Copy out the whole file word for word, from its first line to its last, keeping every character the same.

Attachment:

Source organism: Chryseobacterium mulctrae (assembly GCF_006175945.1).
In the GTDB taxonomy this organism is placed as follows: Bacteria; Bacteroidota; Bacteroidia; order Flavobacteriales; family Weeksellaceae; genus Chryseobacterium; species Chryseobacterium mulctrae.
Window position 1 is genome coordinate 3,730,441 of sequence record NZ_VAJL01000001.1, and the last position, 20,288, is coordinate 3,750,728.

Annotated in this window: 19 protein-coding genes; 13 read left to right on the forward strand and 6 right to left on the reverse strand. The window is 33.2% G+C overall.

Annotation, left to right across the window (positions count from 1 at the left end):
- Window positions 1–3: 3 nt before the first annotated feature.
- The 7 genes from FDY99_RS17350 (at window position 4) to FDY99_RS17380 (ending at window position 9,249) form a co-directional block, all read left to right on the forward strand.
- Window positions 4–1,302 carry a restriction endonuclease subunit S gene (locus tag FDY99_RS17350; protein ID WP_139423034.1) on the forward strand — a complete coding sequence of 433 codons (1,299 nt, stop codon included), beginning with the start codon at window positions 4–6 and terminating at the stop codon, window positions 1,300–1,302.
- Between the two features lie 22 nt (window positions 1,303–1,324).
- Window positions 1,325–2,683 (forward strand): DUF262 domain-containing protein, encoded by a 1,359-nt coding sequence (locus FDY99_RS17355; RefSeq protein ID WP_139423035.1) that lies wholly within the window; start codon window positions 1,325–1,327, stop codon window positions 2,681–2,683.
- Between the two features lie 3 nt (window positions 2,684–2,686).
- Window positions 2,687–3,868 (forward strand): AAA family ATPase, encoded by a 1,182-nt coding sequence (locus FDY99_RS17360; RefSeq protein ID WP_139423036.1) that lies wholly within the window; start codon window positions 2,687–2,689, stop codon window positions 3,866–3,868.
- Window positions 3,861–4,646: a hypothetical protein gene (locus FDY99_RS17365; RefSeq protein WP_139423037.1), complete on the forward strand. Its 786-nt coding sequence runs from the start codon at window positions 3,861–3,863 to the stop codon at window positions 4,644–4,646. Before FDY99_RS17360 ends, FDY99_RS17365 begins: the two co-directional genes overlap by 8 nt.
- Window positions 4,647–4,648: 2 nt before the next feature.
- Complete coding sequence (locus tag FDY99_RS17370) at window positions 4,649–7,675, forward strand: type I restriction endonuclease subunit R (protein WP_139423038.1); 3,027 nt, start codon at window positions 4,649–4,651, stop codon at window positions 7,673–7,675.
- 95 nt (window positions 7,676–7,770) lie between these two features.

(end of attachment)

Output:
Source organism: Chryseobacterium mulctrae (assembly GCF_006175945.1).
In the GTDB taxonomy this organism is placed as follows: Bacteria; Bacteroidota; Bacteroidia; order Flavobacteriales; family Weeksellaceae; genus Chryseobacterium; species Chryseobacterium mulctrae.
Window position 1 is genome coordinate 3,730,441 of sequence record NZ_VAJL01000001.1, and the last position, 20,288, is coordinate 3,750,728.

Annotated in this window: 19 protein-coding genes; 13 read left to right on the forward strand and 6 right to left on the reverse strand. The window is 33.2% G+C overall.

Annotation, left to right across the window (positions count from 1 at the left end):
- Window positions 1–3: 3 nt before the first annotated feature.
- The 7 genes from FDY99_RS17350 (at window position 4) to FDY99_RS17380 (ending at window position 9,249) form a co-directional block, all read left to right on the forward strand.
- Window positions 4–1,302 carry a restriction endonuclease subunit S gene (locus tag FDY99_RS17350; protein ID WP_139423034.1) on the forward strand — a complete coding sequence of 433 codons (1,299 nt, stop codon included), beginning with the start codon at window positions 4–6 and terminating at the stop codon, window positions 1,300–1,302.
- Between the two features lie 22 nt (window positions 1,303–1,324).
- Window positions 1,325–2,683 (forward strand): DUF262 domain-containing protein, encoded by a 1,359-nt coding sequence (locus FDY99_RS17355; RefSeq protein ID WP_139423035.1) that lies wholly within the window; start codon window positions 1,325–1,327, stop codon window positions 2,681–2,683.
- Between the two features lie 3 nt (window positions 2,684–2,686).
- Window positions 2,687–3,868 (forward strand): AAA family ATPase, encoded by a 1,182-nt coding sequence (locus FDY99_RS17360; RefSeq protein ID WP_139423036.1) that lies wholly within the window; start codon window positions 2,687–2,689, stop codon window positions 3,866–3,868.
- Window positions 3,861–4,646: a hypothetical protein gene (locus FDY99_RS17365; RefSeq protein WP_139423037.1), complete on the forward strand. Its 786-nt coding sequence runs from the start codon at window positions 3,861–3,863 to the stop codon at window positions 4,644–4,646. Before FDY99_RS17360 ends, FDY99_RS17365 begins: the two co-directional genes overlap by 8 nt.
- Window positions 4,647–4,648: 2 nt before the next feature.
- Complete coding sequence (locus tag FDY99_RS17370) at window positions 4,649–7,675, forward strand: type I restriction endonuclease subunit R (protein WP_139423038.1); 3,027 nt, start codon at window positions 4,649–4,651, stop codon at window positions 7,673–7,675.
- 95 nt (window positions 7,676–7,770) lie between these two features.